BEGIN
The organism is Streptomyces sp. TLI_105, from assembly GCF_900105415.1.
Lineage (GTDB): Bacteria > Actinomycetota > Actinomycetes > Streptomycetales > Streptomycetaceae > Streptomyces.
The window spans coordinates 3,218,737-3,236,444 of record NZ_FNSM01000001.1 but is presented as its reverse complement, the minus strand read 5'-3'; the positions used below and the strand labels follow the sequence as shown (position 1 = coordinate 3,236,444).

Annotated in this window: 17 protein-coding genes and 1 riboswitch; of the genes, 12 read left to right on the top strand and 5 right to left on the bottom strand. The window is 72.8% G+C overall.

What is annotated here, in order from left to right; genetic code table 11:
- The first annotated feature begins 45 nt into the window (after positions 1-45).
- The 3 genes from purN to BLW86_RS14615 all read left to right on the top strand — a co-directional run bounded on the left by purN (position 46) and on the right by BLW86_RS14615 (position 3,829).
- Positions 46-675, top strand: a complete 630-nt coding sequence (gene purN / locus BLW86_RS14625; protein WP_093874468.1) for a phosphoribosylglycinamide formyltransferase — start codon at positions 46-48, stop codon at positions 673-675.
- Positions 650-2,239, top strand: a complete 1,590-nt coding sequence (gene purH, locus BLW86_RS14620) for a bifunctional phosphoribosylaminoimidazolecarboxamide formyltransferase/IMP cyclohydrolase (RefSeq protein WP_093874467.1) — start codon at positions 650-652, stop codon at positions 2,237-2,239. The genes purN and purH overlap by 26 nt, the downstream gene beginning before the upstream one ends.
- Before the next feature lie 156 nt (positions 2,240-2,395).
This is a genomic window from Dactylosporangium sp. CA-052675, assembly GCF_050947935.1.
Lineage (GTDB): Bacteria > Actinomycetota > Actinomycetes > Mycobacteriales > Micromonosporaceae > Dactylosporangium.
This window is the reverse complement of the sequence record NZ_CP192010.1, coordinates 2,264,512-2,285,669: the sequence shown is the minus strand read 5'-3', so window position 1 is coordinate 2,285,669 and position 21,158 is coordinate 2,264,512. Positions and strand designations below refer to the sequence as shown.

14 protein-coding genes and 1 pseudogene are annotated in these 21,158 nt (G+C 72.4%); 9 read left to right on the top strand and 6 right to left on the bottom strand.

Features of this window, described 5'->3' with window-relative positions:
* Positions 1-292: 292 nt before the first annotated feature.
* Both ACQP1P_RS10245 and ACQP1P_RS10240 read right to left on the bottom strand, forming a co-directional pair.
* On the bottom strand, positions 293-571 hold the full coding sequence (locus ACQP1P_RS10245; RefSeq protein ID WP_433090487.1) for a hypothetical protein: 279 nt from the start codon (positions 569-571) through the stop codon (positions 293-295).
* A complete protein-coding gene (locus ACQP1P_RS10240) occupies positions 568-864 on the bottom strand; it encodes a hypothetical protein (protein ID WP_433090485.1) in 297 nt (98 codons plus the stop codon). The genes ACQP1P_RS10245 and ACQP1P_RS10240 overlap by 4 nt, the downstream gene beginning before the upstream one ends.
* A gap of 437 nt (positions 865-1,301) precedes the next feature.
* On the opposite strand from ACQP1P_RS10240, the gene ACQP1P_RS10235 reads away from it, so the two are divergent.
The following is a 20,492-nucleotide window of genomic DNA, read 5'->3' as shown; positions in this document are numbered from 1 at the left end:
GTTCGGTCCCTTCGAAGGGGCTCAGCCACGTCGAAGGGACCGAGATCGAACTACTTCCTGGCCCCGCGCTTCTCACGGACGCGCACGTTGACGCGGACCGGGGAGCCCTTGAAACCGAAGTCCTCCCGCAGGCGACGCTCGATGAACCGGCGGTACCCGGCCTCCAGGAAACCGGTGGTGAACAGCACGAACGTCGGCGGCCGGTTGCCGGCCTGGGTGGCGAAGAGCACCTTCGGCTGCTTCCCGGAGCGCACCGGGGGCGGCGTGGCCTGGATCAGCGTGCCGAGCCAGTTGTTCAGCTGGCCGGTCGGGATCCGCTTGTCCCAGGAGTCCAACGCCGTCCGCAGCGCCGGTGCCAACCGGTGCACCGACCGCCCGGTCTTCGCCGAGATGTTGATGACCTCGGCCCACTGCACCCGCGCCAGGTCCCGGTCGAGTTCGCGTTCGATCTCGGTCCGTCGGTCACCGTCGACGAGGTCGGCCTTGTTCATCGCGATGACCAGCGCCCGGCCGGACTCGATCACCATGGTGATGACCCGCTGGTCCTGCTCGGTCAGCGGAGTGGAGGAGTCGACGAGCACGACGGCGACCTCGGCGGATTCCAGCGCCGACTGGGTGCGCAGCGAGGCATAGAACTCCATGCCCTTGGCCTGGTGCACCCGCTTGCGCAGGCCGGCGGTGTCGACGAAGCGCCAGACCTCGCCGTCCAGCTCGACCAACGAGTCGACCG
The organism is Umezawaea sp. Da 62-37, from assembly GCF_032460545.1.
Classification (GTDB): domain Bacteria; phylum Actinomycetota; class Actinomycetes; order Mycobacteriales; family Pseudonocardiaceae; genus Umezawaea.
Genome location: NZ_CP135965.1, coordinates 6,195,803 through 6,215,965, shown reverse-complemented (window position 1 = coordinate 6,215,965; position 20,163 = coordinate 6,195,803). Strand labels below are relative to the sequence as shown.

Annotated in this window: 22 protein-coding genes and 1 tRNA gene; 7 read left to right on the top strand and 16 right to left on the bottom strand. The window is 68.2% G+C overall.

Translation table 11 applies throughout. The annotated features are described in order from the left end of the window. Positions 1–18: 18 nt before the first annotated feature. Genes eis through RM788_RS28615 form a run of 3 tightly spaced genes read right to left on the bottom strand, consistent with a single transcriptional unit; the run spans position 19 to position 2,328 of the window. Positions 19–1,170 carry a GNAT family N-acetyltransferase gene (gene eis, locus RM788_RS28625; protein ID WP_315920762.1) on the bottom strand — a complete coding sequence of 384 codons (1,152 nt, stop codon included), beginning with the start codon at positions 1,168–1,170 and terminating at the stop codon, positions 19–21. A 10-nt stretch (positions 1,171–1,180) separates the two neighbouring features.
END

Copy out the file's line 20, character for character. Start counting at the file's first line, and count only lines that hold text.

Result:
* A gap of 437 nt (positions 865-1,301) precedes the next feature.